There are four main ways of treating skin cancer: excisional surgery (cutting the cancer out); electrodesiccation (destroying the cancer cells with heat); cryosurgery (freezing the cancer cells until they die); and radiation therapy.
The type of treatment chosen for basal cell or squamous cell cancer depends on how large the cancer is and where it is. If the sample taken for biopsy shows that cancer cells are present on the outer edges of the sample, we will go back into the area to remove any remaining cancer and a safety margin of cancer-free cells. For squamous cell cancers, which are more likely to spread, surgery may be followed by radiation in some cases.
For cases that are in the delicate areas of the face such as those around the nose, lips, ear or around the eyes, or for cases that have recurred after prior treatment, especially among people younger than 60, the use of microscopically controlled surgery (Mohs surgery) is indicated. In this procedure, a thin slice of the cancer is removed and the bottom layer is examined for cancer cells. This process is repeated until a cancer-free layer is reached, and is associated with close to 99% cure rates.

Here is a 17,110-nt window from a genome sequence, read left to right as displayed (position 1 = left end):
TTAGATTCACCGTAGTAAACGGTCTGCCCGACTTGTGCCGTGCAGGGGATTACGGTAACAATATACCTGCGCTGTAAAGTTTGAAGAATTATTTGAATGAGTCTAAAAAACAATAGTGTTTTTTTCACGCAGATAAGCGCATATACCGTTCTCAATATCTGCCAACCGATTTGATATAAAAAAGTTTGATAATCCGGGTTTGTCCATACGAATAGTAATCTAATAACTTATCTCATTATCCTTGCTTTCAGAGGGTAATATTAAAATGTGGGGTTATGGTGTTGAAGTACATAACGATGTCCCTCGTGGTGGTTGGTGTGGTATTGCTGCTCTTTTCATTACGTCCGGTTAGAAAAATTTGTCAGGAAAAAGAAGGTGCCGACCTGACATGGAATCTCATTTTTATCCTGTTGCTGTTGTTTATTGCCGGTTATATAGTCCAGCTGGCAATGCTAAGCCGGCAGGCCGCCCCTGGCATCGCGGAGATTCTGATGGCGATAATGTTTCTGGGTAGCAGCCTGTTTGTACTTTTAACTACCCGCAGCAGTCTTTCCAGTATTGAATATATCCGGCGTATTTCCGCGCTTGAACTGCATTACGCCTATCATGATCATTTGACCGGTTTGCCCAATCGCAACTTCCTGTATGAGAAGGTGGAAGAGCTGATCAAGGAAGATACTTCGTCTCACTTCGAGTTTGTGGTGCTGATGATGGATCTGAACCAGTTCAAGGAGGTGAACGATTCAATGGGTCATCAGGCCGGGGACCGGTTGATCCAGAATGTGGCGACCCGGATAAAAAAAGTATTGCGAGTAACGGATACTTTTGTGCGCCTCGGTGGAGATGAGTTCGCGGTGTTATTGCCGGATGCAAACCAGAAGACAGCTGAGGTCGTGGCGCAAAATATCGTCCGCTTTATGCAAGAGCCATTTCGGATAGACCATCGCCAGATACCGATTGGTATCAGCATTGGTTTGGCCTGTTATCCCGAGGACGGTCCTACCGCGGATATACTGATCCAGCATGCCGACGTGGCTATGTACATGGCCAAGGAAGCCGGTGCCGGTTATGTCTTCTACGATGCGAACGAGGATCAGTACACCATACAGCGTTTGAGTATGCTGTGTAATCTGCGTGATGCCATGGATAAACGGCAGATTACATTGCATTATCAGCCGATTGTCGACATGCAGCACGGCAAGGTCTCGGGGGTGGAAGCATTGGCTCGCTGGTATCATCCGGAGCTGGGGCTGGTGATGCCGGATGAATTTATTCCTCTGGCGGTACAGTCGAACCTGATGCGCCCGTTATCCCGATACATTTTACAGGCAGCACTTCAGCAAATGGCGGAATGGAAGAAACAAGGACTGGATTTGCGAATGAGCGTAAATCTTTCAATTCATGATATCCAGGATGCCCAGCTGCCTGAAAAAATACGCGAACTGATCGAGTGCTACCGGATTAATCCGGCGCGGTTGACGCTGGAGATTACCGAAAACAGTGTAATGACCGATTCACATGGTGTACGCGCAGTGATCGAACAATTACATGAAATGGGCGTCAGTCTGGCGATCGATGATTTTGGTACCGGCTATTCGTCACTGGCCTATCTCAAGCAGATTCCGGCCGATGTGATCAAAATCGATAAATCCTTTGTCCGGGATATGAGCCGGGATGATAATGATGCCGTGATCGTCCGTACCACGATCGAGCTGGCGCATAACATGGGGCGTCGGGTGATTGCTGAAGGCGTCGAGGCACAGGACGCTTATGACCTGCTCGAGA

Less normal tissue is removed in this procedure and the patient is spared the risk of a larger procedure. Also this technique leads to a better cosmetic result after surgery because of its time sparing effect. Mohs micrographic surgery is also done in some cases of skin cancer outside of the face, such as on the legs or arms, or whenever a smaller scar is desired.
Mohs micrographic surgery is done in the office, under local anesthesia.
Dr. Touma has experience in treating over 4000 cases of skin cancer, and specializes in the cosmetic reconstruction of the skin after the precise removal of the skin cancer. In some cases, you may be referred to another physician for the reconstructive part of the procedure.
Surgery is the only way melanoma can be cured. Melanomas are usually larger and deeper than other forms of skin cancer and a larger safety margin is also removed.You may be referred to a surgical oncologist for a sentinel lymph mode biopsy, which will help determine the presence of cancer cells in the lymphatic drainage area. If the disease has already spread to nearby lymph nodes, these too will be removed. If melanoma has spread to more distant parts of the body, lymph nodes, skin, and underlying tissue there may also be removed. Although this cannot usually cure the cancer, in some cases, it could help relieve pain and lead to longer survival.
Chemotherapy treatment with anticancer drugs, has had only limited success in treating widespread melanoma. Because the standard methods of treating skin cancer have not been helpful for patients with later stage melanoma, these patients may be asked to consider experimental programs using new combinations of drugs and substances that can stimulate the body's immune system.